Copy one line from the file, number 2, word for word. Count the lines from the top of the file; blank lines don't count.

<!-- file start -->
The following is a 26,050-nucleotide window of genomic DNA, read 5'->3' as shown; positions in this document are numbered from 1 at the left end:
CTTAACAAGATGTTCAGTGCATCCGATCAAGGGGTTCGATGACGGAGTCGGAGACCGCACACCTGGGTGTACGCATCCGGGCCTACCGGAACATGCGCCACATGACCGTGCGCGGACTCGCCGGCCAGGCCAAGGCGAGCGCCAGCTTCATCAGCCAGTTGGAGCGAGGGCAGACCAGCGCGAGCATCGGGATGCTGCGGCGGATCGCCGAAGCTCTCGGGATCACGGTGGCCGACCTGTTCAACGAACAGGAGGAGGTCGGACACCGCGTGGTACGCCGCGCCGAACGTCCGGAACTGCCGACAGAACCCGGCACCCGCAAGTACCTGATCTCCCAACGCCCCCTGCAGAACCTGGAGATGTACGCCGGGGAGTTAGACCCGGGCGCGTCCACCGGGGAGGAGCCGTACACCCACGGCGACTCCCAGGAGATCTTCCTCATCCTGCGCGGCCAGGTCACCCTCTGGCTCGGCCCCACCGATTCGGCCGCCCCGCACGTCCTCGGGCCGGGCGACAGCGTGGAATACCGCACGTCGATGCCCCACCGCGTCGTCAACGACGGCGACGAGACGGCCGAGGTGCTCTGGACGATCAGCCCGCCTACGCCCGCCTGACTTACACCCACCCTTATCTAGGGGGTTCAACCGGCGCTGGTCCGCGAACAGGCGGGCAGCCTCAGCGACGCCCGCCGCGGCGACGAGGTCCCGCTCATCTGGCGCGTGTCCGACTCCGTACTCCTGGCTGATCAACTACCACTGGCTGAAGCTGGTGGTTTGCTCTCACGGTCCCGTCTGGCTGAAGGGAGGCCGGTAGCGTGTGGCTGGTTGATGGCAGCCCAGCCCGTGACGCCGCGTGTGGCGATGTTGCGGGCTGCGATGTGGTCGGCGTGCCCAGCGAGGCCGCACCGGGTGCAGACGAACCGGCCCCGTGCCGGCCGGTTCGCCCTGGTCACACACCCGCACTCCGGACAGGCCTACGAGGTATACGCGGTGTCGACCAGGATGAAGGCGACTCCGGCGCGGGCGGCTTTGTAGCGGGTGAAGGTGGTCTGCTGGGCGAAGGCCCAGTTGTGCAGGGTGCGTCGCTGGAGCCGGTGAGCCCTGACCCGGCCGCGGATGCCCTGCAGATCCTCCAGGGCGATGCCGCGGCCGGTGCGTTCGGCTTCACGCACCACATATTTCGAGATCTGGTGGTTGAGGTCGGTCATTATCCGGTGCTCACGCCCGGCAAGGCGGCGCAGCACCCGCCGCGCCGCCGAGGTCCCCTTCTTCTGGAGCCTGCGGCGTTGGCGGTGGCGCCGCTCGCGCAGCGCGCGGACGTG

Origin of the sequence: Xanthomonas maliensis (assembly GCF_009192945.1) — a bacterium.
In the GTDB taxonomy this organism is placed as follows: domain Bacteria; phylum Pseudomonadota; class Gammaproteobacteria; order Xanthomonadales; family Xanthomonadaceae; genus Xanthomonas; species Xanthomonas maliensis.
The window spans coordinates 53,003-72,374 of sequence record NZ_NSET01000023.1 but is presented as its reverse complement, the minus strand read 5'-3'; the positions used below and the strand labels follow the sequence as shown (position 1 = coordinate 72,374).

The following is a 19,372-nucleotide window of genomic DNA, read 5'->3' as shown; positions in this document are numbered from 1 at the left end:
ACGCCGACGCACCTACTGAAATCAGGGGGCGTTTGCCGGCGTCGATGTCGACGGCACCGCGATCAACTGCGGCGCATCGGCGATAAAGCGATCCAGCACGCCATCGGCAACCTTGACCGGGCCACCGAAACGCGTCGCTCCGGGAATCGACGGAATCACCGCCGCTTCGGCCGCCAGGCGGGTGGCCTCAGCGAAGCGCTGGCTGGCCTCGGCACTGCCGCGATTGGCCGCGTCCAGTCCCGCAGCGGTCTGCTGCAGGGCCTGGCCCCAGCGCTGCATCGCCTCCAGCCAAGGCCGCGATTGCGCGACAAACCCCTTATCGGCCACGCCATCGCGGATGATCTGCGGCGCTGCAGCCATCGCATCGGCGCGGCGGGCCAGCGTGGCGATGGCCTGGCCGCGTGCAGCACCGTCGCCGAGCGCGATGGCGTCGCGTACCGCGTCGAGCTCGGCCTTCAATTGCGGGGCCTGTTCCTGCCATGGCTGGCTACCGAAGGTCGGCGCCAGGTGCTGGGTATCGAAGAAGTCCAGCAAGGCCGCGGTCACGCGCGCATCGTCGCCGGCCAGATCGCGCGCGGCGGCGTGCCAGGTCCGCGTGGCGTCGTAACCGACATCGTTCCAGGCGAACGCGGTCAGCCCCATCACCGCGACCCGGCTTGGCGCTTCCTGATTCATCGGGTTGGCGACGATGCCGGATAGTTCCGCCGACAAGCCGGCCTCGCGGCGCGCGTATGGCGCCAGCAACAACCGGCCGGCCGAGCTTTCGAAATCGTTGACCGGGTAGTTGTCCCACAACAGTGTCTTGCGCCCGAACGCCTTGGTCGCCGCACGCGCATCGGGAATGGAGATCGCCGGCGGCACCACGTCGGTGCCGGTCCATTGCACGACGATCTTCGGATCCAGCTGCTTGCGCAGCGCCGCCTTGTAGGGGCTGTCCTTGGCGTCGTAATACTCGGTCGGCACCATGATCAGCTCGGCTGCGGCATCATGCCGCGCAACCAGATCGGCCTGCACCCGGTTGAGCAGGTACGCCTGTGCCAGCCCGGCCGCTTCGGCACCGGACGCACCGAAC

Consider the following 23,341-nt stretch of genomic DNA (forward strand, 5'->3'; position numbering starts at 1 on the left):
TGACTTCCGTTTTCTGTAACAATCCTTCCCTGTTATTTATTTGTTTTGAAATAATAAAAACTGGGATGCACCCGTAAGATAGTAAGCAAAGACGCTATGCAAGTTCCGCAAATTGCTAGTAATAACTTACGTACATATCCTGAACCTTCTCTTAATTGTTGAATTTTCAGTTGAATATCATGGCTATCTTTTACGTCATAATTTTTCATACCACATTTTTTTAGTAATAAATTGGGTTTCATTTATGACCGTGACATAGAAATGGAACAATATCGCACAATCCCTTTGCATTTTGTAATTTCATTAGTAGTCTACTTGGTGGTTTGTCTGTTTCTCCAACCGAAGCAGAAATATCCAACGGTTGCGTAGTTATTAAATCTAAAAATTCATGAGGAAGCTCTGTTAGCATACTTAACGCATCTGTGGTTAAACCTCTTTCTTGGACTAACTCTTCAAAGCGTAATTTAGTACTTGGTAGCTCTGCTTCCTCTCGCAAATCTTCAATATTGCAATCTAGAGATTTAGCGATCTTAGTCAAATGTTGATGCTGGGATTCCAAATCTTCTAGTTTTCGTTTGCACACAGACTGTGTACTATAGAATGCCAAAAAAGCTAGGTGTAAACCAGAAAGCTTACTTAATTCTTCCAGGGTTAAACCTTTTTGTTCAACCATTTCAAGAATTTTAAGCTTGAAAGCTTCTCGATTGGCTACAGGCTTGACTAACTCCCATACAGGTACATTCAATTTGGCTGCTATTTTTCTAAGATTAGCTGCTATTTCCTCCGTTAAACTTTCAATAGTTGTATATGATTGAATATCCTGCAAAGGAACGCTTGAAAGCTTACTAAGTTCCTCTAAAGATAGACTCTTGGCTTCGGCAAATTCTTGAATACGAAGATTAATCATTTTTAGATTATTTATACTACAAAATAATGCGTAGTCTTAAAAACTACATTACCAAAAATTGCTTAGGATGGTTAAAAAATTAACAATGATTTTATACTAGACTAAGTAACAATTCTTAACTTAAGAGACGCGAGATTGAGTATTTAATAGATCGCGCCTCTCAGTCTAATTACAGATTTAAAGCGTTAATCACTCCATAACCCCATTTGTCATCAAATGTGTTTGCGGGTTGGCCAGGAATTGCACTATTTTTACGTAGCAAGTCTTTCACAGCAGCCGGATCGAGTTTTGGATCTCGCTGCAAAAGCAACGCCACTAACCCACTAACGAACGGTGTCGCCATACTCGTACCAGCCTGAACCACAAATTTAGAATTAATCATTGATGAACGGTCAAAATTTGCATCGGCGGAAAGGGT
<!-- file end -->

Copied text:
CTTAACAAGATGTTCAGTGCATCCGATCAAGGGGTTCGATGACGGAGTCGGAGACCGCACACCTGGGTGTACGCATCCGGGCCTACCGGAACATGCGCCACATGACCGTGCGCGGACTCGCCGGCCAGGCCAAGGCGAGCGCCAGCTTCATCAGCCAGTTGGAGCGAGGGCAGACCAGCGCGAGCATCGGGATGCTGCGGCGGATCGCCGAAGCTCTCGGGATCACGGTGGCCGACCTGTTCAACGAACAGGAGGAGGTCGGACACCGCGTGGTACGCCGCGCCGAACGTCCGGAACTGCCGACAGAACCCGGCACCCGCAAGTACCTGATCTCCCAACGCCCCCTGCAGAACCTGGAGATGTACGCCGGGGAGTTAGACCCGGGCGCGTCCACCGGGGAGGAGCCGTACACCCACGGCGACTCCCAGGAGATCTTCCTCATCCTGCGCGGCCAGGTCACCCTCTGGCTCGGCCCCACCGATTCGGCCGCCCCGCACGTCCTCGGGCCGGGCGACAGCGTGGAATACCGCACGTCGATGCCCCACCGCGTCGTCAACGACGGCGACGAGACGGCCGAGGTGCTCTGGACGATCAGCCCGCCTACGCCCGCCTGACTTACACCCACCCTTATCTAGGGGGTTCAACCGGCGCTGGTCCGCGAACAGGCGGGCAGCCTCAGCGACGCCCGCCGCGGCGACGAGGTCCCGCTCATCTGGCGCGTGTCCGACTCCGTACTCCTGGCTGATCAACTACCACTGGCTGAAGCTGGTGGTTTGCTCTCACGGTCCCGTCTGGCTGAAGGGAGGCCGGTAGCGTGTGGCTGGTTGATGGCAGCCCAGCCCGTGACGCCGCGTGTGGCGATGTTGCGGGCTGCGATGTGGTCGGCGTGCCCAGCGAGGCCGCACCGGGTGCAGACGAACCGGCCCCGTGCCGGCCGGTTCGCCCTGGTCACACACCCGCACTCCGGACAGGCCTACGAGGTATACGCGGTGTCGACCAGGATGAAGGCGACTCCGGCGCGGGCGGCTTTGTAGCGGGTGAAGGTGGTCTGCTGGGCGAAGGCCCAGTTGTGCAGGGTGCGTCGCTGGAGCCGGTGAGCCCTGACCCGGCCGCGGATGCCCTGCAGATCCTCCAGGGCGATGCCGCGGCCGGTGCGTTCGGCTTCACGCACCACATATTTCGAGATCTGGTGGTTGAGGTCGGTCATTATCCGGTGCTCACGCCCGGCAAGGCGGCGCAGCACCCGCCGCGCCGCCGAGGTCCCCTTCTTCTGGAGCCTGCGGCGTTGGCGGTGGCGCCGCTCGCGCAGCGCGCGGACGTG